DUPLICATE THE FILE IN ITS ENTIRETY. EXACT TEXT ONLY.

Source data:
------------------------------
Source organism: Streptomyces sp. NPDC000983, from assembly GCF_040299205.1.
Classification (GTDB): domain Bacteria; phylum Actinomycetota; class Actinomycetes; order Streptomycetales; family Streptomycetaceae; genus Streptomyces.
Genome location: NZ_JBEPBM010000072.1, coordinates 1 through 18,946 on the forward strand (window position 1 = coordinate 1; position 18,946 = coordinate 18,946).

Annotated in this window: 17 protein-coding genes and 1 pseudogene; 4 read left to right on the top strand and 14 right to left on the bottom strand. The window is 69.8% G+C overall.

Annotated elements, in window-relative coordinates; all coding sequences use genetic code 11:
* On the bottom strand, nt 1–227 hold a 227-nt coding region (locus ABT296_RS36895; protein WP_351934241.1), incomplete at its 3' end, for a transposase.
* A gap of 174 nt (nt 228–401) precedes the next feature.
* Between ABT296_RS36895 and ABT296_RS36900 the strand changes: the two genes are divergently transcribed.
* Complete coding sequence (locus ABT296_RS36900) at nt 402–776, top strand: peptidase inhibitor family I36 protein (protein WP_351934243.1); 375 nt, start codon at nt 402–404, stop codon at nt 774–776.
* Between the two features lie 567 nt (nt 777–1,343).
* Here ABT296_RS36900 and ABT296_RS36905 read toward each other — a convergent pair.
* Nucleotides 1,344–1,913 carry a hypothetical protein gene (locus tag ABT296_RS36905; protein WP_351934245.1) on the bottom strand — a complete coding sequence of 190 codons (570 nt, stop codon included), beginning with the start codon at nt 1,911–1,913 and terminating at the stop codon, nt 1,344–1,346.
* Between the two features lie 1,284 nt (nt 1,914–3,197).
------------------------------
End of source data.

Source organism: Streptomyces sp. NPDC000983, from assembly GCF_040299205.1.
Classification (GTDB): domain Bacteria; phylum Actinomycetota; class Actinomycetes; order Streptomycetales; family Streptomycetaceae; genus Streptomyces.
Genome location: NZ_JBEPBM010000072.1, coordinates 1 through 18,946 on the forward strand (window position 1 = coordinate 1; position 18,946 = coordinate 18,946).

Annotated in this window: 17 protein-coding genes and 1 pseudogene; 4 read left to right on the top strand and 14 right to left on the bottom strand. The window is 69.8% G+C overall.

Annotated elements, in window-relative coordinates; all coding sequences use genetic code 11:
* On the bottom strand, nt 1–227 hold a 227-nt coding region (locus ABT296_RS36895; protein WP_351934241.1), incomplete at its 3' end, for a transposase.
* A gap of 174 nt (nt 228–401) precedes the next feature.
* Between ABT296_RS36895 and ABT296_RS36900 the strand changes: the two genes are divergently transcribed.
* Complete coding sequence (locus ABT296_RS36900) at nt 402–776, top strand: peptidase inhibitor family I36 protein (protein WP_351934243.1); 375 nt, start codon at nt 402–404, stop codon at nt 774–776.
* Between the two features lie 567 nt (nt 777–1,343).
* Here ABT296_RS36900 and ABT296_RS36905 read toward each other — a convergent pair.
* Nucleotides 1,344–1,913 carry a hypothetical protein gene (locus tag ABT296_RS36905; protein WP_351934245.1) on the bottom strand — a complete coding sequence of 190 codons (570 nt, stop codon included), beginning with the start codon at nt 1,911–1,913 and terminating at the stop codon, nt 1,344–1,346.
* Between the two features lie 1,284 nt (nt 1,914–3,197).